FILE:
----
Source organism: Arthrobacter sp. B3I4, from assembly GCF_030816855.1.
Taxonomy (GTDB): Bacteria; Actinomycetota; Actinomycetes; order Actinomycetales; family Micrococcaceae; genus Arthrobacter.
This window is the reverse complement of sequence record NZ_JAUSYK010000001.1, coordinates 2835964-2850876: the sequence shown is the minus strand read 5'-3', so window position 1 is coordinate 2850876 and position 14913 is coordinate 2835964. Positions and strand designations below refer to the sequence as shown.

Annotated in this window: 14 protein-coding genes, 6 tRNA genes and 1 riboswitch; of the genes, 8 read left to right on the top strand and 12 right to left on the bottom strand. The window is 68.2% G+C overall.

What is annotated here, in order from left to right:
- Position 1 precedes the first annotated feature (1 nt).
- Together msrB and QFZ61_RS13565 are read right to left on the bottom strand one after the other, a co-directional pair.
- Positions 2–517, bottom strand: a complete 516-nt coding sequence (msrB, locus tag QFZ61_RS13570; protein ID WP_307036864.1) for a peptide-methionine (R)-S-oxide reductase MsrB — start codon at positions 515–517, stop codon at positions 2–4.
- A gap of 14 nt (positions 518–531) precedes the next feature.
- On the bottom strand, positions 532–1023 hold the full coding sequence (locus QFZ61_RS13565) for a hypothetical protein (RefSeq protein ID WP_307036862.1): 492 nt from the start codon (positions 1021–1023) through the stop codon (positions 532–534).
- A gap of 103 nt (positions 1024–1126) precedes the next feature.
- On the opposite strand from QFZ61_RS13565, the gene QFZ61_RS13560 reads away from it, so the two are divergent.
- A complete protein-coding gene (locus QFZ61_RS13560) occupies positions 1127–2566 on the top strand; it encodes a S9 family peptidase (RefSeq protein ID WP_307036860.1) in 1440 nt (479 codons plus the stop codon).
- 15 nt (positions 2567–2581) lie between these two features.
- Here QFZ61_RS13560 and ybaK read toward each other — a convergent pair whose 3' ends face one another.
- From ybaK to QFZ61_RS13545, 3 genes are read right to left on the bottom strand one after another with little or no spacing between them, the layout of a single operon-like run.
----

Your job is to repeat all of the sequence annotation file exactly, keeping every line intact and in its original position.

Source organism: Arthrobacter sp. B3I4, from assembly GCF_030816855.1.
Taxonomy (GTDB): Bacteria; Actinomycetota; Actinomycetes; order Actinomycetales; family Micrococcaceae; genus Arthrobacter.
This window is the reverse complement of sequence record NZ_JAUSYK010000001.1, coordinates 2835964-2850876: the sequence shown is the minus strand read 5'-3', so window position 1 is coordinate 2850876 and position 14913 is coordinate 2835964. Positions and strand designations below refer to the sequence as shown.

Annotated in this window: 14 protein-coding genes, 6 tRNA genes and 1 riboswitch; of the genes, 8 read left to right on the top strand and 12 right to left on the bottom strand. The window is 68.2% G+C overall.

What is annotated here, in order from left to right:
- Position 1 precedes the first annotated feature (1 nt).
- Together msrB and QFZ61_RS13565 are read right to left on the bottom strand one after the other, a co-directional pair.
- Positions 2–517, bottom strand: a complete 516-nt coding sequence (msrB, locus tag QFZ61_RS13570; protein ID WP_307036864.1) for a peptide-methionine (R)-S-oxide reductase MsrB — start codon at positions 515–517, stop codon at positions 2–4.
- A gap of 14 nt (positions 518–531) precedes the next feature.
- On the bottom strand, positions 532–1023 hold the full coding sequence (locus QFZ61_RS13565) for a hypothetical protein (RefSeq protein ID WP_307036862.1): 492 nt from the start codon (positions 1021–1023) through the stop codon (positions 532–534).
- A gap of 103 nt (positions 1024–1126) precedes the next feature.
- On the opposite strand from QFZ61_RS13565, the gene QFZ61_RS13560 reads away from it, so the two are divergent.
- A complete protein-coding gene (locus QFZ61_RS13560) occupies positions 1127–2566 on the top strand; it encodes a S9 family peptidase (RefSeq protein ID WP_307036860.1) in 1440 nt (479 codons plus the stop codon).
- 15 nt (positions 2567–2581) lie between these two features.
- Here QFZ61_RS13560 and ybaK read toward each other — a convergent pair whose 3' ends face one another.
- From ybaK to QFZ61_RS13545, 3 genes are read right to left on the bottom strand one after another with little or no spacing between them, the layout of a single operon-like run.